Everyday Heroes: The Urban Visionary, Henry Crothers, LandLAB

With an understated manner and quiet ability to juggle a huge number of different projects at once, you wouldn’t think, meeting Henry Crothers, that he was one of the most instrumental drivers of change in Auckland’s urban landscape.

But with his firm LandLAB, Crothers and his team are doggedly working to improve Auckland’s urban identity, which is as much about facilitating our ever-growing population as it is about ensuring Auckland has the infrastructure to take us into the future, where Crothers sees our potential to be on par with other international cities.

The PARK+ concept he and his team envisage for a section of Ponsonby Road (which was voted the winning design by the public) is an intelligent hybrid of commercial space and public park, that Crothers says “has a diverse range of uses,” explaining how the commercial activity would allow the park to generate income for reinvesting in the area. It’s this ability to balance practicality and creativity that renders LandLAB’s designs so compelling.

In another project on K’Road, Crothers has recognised the urgent need for the precinct’s infrastructure to evolve in order to meet the inevitable influx of people as it gentrifies. “When the light rail station gets built there, it will fundamentally change everything,” Crothers explains, going on to underline how the public transport development will bring between 30,000 and 40,000 more people a day into the area. As such, LandLAB has proposed expanding pedestrian access through changes like wider footpaths and encouraging more active modes of transport like walking or biking. “We’ve got to get people out of cars,” he goes on, “and we’ve got to have spaces that aren’t dominated by cars.”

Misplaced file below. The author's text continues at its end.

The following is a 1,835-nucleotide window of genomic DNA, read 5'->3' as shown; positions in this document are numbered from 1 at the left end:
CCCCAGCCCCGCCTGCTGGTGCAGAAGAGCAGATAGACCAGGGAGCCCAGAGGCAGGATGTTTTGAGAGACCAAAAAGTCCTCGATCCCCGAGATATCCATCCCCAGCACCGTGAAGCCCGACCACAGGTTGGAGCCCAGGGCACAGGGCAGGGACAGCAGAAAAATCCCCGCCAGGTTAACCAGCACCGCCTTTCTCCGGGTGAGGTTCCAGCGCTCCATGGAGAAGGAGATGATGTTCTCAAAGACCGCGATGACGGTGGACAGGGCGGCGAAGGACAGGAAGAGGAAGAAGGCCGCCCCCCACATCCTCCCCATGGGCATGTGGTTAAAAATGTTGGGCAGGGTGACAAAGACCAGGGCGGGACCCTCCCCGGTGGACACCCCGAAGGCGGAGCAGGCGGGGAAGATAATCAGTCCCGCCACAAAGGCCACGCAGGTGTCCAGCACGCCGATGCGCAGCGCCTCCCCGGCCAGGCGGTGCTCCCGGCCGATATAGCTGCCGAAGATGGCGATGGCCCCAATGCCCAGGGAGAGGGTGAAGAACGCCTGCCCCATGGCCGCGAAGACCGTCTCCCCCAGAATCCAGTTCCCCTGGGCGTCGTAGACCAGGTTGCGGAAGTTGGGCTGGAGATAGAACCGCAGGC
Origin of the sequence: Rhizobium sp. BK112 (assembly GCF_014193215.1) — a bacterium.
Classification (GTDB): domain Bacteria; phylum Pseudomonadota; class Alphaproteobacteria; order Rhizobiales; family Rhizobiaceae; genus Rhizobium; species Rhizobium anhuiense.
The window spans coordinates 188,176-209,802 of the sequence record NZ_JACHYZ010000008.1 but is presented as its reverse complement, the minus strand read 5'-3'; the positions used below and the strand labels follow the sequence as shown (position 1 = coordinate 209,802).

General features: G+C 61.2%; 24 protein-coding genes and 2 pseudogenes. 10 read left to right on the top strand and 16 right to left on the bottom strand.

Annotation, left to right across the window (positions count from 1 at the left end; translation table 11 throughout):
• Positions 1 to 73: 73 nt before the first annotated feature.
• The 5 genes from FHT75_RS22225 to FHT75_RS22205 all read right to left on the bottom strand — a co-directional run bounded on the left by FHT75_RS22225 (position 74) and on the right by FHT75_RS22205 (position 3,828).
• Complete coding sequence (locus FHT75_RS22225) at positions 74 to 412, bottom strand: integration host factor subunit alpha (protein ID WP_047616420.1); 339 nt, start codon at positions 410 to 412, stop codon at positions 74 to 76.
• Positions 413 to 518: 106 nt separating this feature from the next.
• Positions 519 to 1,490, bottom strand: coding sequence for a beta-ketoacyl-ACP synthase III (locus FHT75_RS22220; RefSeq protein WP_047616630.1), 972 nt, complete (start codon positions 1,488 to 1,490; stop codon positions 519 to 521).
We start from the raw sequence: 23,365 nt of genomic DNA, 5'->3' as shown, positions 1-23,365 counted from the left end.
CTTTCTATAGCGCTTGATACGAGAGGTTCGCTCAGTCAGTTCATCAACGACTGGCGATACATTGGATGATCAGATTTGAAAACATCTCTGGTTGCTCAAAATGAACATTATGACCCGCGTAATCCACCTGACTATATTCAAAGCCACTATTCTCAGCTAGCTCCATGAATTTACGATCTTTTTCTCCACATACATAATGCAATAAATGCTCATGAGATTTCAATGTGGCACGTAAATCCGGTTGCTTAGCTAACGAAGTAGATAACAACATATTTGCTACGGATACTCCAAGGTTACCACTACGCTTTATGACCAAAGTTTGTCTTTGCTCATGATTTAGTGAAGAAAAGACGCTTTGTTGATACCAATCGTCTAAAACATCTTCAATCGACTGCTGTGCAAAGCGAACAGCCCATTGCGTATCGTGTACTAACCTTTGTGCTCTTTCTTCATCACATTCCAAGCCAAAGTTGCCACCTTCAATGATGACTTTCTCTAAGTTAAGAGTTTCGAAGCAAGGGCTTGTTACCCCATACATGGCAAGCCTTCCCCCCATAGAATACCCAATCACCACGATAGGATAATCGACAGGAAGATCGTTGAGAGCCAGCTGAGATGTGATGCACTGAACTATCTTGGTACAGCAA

Other projects LandLAB is involved with include waterfront additions to Viaduct Harbour, re-designing a portion of Quay Street to turn it into a tree-lined walkway, conceiving a number of green spaces for inside the Commercial Bay development, and possibly transforming the tanks at Wynyard Quarter into an interactive, public garden. Upgrades like this took on a sense of urgency when it was announced that the next America’s Cup would be held here, which Crothers acknowledges as having been instrumental in getting projects over the line.

And while hosting a major sporting event seems to have given us the impetus to change, we’re lucky there’s someone like Crothers on
hand to keep us heading in the right direction.

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